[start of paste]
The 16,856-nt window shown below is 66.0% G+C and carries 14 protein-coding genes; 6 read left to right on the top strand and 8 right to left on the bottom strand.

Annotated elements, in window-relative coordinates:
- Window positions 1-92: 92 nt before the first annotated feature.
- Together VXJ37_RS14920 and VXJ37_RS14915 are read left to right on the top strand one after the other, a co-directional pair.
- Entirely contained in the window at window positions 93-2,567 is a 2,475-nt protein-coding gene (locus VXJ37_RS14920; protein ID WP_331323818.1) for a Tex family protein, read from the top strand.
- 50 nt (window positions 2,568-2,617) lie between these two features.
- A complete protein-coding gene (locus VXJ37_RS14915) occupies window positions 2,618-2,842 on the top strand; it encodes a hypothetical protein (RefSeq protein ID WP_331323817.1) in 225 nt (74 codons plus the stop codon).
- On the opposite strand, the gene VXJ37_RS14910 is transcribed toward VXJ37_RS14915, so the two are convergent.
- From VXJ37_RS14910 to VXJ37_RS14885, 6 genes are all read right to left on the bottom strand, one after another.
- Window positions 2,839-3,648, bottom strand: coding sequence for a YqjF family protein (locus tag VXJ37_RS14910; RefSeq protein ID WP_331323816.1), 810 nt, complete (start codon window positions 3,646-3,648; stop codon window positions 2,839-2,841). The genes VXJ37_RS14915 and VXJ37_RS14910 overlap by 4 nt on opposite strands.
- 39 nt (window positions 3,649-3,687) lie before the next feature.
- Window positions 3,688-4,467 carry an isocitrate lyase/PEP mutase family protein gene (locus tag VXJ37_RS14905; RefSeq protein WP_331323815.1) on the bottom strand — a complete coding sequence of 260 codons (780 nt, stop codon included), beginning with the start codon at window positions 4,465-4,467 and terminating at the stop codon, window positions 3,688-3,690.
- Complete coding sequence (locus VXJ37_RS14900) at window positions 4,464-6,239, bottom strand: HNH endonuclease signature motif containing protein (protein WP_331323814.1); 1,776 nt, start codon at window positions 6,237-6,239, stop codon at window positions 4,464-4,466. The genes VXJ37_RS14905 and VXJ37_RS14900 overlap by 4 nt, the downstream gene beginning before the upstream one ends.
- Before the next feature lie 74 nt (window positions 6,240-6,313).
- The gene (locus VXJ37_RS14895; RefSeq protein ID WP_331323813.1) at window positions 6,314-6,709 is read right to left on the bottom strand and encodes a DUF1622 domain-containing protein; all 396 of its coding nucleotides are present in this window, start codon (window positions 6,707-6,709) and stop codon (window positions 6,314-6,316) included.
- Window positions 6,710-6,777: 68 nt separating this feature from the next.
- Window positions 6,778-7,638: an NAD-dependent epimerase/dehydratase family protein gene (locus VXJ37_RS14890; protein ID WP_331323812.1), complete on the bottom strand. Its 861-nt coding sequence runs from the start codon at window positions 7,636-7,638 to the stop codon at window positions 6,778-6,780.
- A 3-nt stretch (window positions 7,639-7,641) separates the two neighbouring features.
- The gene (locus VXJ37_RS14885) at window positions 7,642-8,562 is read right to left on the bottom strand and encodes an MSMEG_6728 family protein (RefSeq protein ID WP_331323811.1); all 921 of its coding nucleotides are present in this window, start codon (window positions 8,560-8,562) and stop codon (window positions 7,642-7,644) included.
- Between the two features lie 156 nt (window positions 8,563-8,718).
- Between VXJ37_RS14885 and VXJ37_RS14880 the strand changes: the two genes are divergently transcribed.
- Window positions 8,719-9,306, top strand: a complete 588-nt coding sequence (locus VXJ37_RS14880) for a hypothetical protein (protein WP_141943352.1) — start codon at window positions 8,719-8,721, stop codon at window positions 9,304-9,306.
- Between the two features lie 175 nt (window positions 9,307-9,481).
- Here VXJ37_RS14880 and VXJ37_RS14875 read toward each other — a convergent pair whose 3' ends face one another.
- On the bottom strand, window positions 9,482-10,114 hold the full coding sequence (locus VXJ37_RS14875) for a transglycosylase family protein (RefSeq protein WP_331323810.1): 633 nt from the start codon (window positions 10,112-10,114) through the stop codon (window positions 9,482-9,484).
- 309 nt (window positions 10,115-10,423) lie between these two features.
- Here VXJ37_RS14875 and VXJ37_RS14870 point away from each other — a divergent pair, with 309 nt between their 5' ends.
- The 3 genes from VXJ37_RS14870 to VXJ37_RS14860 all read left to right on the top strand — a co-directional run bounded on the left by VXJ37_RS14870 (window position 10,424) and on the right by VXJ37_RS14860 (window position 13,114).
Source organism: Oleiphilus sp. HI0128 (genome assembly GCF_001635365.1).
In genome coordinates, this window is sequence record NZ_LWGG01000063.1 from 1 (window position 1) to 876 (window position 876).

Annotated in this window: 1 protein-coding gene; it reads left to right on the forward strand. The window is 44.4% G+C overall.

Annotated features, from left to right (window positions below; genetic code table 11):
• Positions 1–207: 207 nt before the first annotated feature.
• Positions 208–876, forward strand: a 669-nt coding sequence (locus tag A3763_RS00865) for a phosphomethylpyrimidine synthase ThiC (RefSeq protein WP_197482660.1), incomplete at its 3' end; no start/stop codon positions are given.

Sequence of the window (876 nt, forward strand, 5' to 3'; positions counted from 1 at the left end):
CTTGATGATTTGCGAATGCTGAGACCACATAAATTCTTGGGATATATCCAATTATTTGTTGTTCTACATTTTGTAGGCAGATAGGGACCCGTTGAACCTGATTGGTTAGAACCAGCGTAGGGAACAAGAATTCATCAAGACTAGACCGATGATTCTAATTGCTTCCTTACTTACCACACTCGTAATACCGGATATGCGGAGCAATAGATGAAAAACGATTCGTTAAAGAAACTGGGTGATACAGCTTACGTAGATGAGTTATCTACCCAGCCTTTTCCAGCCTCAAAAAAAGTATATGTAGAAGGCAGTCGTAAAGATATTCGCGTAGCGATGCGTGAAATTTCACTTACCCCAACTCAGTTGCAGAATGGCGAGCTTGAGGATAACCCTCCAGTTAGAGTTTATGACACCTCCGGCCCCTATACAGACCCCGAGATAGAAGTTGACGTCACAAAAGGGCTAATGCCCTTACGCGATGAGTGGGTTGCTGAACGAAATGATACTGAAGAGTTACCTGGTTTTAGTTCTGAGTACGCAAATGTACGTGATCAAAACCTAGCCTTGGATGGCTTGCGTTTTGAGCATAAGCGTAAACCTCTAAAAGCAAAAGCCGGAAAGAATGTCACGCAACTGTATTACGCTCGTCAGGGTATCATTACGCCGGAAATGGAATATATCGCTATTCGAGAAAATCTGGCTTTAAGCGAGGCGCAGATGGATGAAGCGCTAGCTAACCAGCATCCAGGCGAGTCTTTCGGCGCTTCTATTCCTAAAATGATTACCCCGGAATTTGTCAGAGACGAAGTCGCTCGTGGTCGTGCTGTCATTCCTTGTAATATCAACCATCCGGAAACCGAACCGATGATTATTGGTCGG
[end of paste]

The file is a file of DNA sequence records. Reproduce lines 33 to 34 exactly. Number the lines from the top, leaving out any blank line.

• Positions 1–207: 207 nt before the first annotated feature.
• Positions 208–876, forward strand: a 669-nt coding sequence (locus tag A3763_RS00865) for a phosphomethylpyrimidine synthase ThiC (RefSeq protein WP_197482660.1), incomplete at its 3' end; no start/stop codon positions are given.